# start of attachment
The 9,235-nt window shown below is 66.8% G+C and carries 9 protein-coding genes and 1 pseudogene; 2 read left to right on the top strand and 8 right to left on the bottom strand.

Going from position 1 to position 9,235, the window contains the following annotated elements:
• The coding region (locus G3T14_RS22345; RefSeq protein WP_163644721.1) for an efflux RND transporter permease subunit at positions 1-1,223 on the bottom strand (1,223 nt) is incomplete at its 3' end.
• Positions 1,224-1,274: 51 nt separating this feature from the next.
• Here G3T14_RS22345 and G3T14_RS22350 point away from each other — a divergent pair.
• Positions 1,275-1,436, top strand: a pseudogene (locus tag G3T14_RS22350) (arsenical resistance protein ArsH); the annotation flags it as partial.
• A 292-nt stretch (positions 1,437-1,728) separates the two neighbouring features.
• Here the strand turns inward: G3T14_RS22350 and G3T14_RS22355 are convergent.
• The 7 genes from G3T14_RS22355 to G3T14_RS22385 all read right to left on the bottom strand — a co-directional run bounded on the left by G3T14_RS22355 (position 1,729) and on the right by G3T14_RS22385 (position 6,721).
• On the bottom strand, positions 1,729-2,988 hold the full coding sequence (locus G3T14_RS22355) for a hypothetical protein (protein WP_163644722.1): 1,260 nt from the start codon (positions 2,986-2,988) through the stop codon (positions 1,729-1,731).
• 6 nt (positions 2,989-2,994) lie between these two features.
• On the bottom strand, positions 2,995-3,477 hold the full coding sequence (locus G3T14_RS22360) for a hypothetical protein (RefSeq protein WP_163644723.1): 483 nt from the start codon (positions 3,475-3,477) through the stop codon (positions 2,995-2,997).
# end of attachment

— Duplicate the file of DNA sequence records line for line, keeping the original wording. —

The 9,235-nt window shown below is 66.8% G+C and carries 9 protein-coding genes and 1 pseudogene; 2 read left to right on the top strand and 8 right to left on the bottom strand.

Going from position 1 to position 9,235, the window contains the following annotated elements:
• The coding region (locus G3T14_RS22345; RefSeq protein WP_163644721.1) for an efflux RND transporter permease subunit at positions 1-1,223 on the bottom strand (1,223 nt) is incomplete at its 3' end.
• Positions 1,224-1,274: 51 nt separating this feature from the next.
• Here G3T14_RS22345 and G3T14_RS22350 point away from each other — a divergent pair.
• Positions 1,275-1,436, top strand: a pseudogene (locus tag G3T14_RS22350) (arsenical resistance protein ArsH); the annotation flags it as partial.
• A 292-nt stretch (positions 1,437-1,728) separates the two neighbouring features.
• Here the strand turns inward: G3T14_RS22350 and G3T14_RS22355 are convergent.
• The 7 genes from G3T14_RS22355 to G3T14_RS22385 all read right to left on the bottom strand — a co-directional run bounded on the left by G3T14_RS22355 (position 1,729) and on the right by G3T14_RS22385 (position 6,721).
• On the bottom strand, positions 1,729-2,988 hold the full coding sequence (locus G3T14_RS22355) for a hypothetical protein (protein WP_163644722.1): 1,260 nt from the start codon (positions 2,986-2,988) through the stop codon (positions 1,729-1,731).
• 6 nt (positions 2,989-2,994) lie between these two features.
• On the bottom strand, positions 2,995-3,477 hold the full coding sequence (locus G3T14_RS22360) for a hypothetical protein (RefSeq protein WP_163644723.1): 483 nt from the start codon (positions 3,475-3,477) through the stop codon (positions 2,995-2,997).